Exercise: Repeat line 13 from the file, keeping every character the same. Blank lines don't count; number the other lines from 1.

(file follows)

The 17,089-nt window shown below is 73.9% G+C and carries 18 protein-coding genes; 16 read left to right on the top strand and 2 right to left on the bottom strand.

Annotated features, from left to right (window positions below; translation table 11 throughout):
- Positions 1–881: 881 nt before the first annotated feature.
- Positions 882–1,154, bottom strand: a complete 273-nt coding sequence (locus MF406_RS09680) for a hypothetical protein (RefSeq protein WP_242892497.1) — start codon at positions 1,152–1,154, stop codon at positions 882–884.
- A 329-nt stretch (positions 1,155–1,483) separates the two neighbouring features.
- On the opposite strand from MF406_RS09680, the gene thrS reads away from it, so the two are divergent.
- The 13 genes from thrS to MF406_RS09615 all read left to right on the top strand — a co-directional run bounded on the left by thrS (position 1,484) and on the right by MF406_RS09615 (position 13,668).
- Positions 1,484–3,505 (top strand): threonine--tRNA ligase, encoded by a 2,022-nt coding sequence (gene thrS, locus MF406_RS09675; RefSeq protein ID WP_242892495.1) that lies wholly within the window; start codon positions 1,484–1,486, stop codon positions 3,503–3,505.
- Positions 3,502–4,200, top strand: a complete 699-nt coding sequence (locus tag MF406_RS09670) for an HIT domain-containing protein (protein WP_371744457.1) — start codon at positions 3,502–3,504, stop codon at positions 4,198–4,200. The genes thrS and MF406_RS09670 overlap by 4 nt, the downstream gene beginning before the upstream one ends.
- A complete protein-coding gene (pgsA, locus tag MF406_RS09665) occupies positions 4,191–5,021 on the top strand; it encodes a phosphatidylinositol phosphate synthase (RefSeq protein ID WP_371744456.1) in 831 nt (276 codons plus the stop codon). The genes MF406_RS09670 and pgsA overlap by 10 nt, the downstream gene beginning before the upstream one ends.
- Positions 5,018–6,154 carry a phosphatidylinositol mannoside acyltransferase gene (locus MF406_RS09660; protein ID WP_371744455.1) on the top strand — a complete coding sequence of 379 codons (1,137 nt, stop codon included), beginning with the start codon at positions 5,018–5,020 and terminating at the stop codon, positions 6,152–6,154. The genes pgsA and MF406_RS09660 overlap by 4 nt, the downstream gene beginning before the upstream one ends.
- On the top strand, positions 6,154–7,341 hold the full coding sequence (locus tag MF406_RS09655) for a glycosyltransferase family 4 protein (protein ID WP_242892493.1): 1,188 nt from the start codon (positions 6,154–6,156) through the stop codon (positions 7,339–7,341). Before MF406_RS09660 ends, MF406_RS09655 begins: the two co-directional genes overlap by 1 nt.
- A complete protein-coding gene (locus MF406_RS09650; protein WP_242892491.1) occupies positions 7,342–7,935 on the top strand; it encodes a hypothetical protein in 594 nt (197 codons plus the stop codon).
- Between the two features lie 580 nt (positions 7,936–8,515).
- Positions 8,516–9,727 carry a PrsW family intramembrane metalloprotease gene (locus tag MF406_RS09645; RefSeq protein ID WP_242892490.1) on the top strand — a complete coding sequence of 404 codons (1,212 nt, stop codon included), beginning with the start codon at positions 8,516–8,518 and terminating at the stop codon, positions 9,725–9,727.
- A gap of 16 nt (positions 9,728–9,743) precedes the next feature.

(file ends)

- A complete protein-coding gene (locus MF406_RS09650; protein WP_242892491.1) occupies positions 7,342–7,935 on the top strand; it encodes a hypothetical protein in 594 nt (197 codons plus the stop codon).